JACKSONTOWN – Monday night, Licking Township Trustees agreed they were disappointed trustees were not invited to a state sponsored tele-conference and an emergency management planning meeting regarding Buckeye Lake’s future, and how the state plans to deal with an Army Corps of Engineers grim assessment of the Buckeye Lake dam; the report concludes that dam failure is only a matter of time.
“We were just like non-existent,” said Trustee President Joe Hart. He said local officials are in a precarious position when members of the media are privileged to information from the state before local officials. Hart said people call trustees to verify information they heard or read in the news, and trustees haven’t even had a chance to review the material.
Trustees unanimously approved a letter to Ohio Governor John Kasich and ODNR Director James Zehringer expressing their disappointment in the lack of prompt information from the state as well as other issues.
According to the letter, “The US Army Corps of Engineers report released March 11 raises a number of critical issues impacting Licking Township residence and property owners. The safety of residents and visitors is obviously our top priority. We are disappointed that as township officials we were not included in the March 11 teleconference, nor sent a copy of the report or invited to the March 16 EMA meeting. A significant portion of Buckeye Lake’s eastern and northern shoreline is in Licking Township and our township fire department provides assistance to the Buckeye Lake and Hebron Fire Departments. It is essential that all Buckeye Lake area first responding agencies be included in the development of risk reduction measures and ultimate corrective actions.”
“While public safety must be the top priority, we urge you not to forget the importance of preserving the Buckeye Lake area economy. Very significant numbers of jobs, businesses, and property investments will be lost if a basic recreational season is not maintained at Buckeye Lake during the years needed to design and construct the dam improvements.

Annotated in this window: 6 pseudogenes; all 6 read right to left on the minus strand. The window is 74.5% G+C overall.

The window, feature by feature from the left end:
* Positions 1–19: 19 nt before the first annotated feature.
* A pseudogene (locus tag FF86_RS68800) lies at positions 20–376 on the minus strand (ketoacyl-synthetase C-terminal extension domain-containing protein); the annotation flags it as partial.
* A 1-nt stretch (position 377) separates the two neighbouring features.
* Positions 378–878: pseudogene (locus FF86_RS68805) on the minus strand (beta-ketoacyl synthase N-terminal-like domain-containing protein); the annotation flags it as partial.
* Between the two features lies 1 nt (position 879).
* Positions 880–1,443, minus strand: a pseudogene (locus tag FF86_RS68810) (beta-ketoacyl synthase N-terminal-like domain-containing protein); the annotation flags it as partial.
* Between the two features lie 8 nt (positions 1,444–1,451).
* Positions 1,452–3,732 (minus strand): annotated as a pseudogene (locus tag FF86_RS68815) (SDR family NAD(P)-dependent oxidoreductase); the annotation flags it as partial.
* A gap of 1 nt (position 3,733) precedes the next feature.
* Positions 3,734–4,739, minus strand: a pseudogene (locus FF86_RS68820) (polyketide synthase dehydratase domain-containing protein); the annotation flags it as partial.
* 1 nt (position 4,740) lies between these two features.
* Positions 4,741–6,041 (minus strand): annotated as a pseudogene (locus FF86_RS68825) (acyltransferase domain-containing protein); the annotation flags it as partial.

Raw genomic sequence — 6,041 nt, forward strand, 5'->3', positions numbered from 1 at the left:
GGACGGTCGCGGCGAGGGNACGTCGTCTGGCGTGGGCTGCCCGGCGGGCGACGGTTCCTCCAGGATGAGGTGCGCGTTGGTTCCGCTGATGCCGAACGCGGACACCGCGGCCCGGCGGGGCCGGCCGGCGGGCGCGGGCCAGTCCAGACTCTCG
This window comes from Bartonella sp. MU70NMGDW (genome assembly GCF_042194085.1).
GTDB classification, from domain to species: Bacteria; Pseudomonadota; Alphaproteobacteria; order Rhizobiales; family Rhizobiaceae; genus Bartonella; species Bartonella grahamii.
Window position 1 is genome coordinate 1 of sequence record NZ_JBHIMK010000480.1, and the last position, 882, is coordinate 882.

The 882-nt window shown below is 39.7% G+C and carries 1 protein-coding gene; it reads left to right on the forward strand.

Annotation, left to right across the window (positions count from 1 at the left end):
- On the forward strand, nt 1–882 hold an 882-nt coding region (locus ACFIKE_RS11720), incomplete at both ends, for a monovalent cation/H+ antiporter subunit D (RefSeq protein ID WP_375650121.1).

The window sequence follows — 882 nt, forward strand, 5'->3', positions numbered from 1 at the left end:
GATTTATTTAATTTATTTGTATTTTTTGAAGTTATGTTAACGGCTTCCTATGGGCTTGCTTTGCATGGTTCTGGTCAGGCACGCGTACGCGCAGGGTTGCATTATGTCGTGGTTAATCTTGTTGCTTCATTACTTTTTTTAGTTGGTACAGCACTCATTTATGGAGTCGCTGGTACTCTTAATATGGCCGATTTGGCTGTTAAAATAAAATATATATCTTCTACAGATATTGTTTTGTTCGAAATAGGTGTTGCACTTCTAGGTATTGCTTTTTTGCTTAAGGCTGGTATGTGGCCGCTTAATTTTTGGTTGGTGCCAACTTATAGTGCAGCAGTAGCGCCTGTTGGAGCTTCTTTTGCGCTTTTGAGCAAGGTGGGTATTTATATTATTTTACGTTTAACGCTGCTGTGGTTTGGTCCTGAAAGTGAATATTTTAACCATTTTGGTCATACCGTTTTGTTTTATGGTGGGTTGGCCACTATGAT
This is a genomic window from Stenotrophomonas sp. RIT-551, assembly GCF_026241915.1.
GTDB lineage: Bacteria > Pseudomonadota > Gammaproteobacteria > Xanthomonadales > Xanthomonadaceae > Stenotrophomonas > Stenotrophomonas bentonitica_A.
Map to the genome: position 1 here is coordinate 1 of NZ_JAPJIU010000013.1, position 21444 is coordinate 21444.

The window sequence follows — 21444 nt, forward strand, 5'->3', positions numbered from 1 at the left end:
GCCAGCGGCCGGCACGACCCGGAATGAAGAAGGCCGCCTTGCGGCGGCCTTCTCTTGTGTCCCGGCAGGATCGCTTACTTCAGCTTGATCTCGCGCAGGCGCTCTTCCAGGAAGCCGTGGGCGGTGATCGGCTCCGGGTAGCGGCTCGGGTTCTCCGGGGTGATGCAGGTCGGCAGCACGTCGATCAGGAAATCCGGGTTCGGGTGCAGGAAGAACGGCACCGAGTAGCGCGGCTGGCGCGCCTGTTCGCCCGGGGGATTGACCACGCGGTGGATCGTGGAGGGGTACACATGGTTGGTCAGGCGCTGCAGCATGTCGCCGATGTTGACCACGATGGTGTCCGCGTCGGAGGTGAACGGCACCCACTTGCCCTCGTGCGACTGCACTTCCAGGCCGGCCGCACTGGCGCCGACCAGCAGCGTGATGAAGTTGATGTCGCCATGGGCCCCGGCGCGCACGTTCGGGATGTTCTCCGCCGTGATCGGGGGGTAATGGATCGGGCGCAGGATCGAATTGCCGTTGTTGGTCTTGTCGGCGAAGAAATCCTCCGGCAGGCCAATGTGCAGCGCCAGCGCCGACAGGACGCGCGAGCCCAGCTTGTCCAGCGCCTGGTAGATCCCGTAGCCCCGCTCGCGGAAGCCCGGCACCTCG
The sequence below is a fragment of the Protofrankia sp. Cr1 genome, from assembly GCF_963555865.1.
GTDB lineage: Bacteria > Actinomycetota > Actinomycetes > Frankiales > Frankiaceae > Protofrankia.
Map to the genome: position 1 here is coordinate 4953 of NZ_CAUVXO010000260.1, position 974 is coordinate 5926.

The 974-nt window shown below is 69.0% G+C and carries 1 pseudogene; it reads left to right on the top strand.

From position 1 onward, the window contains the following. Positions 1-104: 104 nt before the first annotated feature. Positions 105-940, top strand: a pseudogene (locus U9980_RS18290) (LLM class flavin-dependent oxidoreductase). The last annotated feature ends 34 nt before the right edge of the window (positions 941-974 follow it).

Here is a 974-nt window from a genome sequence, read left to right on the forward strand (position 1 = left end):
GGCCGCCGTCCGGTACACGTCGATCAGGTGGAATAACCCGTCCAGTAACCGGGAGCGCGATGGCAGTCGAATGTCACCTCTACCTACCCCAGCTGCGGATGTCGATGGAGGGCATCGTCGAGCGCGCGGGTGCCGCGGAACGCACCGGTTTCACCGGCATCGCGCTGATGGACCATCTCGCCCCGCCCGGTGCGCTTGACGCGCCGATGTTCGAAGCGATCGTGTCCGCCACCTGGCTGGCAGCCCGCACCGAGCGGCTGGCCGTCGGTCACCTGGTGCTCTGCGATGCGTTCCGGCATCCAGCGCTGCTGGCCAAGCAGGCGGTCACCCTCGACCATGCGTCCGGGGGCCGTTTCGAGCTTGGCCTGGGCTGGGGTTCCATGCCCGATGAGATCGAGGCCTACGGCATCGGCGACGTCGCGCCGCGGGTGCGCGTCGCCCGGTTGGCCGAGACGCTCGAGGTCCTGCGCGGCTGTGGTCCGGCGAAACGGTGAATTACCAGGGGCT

“Low summer water levels in Buckeye Lake combined with the loss aeration from power boats and a much higher concentration of phosphorous in the water is the perfect incubator for toxic algae. As you know, toxic algae is a contact hazard for humans, pets, and wildlife. That risk should not be ignored as the corrective action plan is being developed.
“Licking Township property owners, residents, visitors, and first responders are on the front line. Licking Township should be an active partner in the development of the corrective action plan. Please include us in future communications and meetings.”
In other township news:
• Trustee Dave Miller said Dawes Arboretum changed its schedule to cut down many dying and potentially hazardous trees. March 2, Trustees agreed to work with Dawes to remove more than 65 dying and dangerous trees along White Chapel Road. Miller said there’s a concern the trees could fall on power lines or even onto White Chapel Road traffic. He said if Dawes and the township work together to pull down all the trees at once, it could save the township $4,000 to $5,000 over trying to pull them down in small numbers over time. Plus, pulling them all down at once increases safety. Trustees estimated the entire project should cost around $10,000, with the township and Dawes sharing the cost.
Trustee John Holman said Dawes still wants to remove the trees, but wants to do so in the winter months so heavy equipment doesn’t damage the landscape. “They wanted to start on it last week, but the environment didn’t cooperate,” he said.
• Trustees gave Licking Township Fire Company Chief Mike Wilson a glowing review on his annual job evaluation. “He’s a very competent fire chief,” said Miller. He said Wilson possesses excellent management skills, is a great team leader, and an “asset” to the township. “The chief’s a good guy,” Miller said.
Holman said Wilson continues to reduce the fire department’s expenditures. “That’s extremely commendable,” he said.
• Miller said the township’s “Clean-up Day” is actually the weekend of April 25 and 26. He said the county will provide a dumpster for trash and the township may help transport trash as well. “We’re still working out the details,” Miller said. Also, tire clean-up day is May 16. Both events take place at Station #3.
• Miller said the eighth progress meeting for the Jacksontown Sanitary Sewer Improvements project Wednesday went smoothly and he believes contractors are still on track to complete the project by late May or early June.
Miller said Licking County grants coordinator Susan Spiker said a $6,000 per household grant to help residents afford to tie onto the sewer system is still open, and the annual household income level necessary to qualify for the grant has lowered. “Only 12 people have applied,” Miller said. “Anyone who has applied should reapply.” Spiker can be reached at (740) 670-5200.
Miller said affected residents have 90 days to tie onto the system once it’s complete.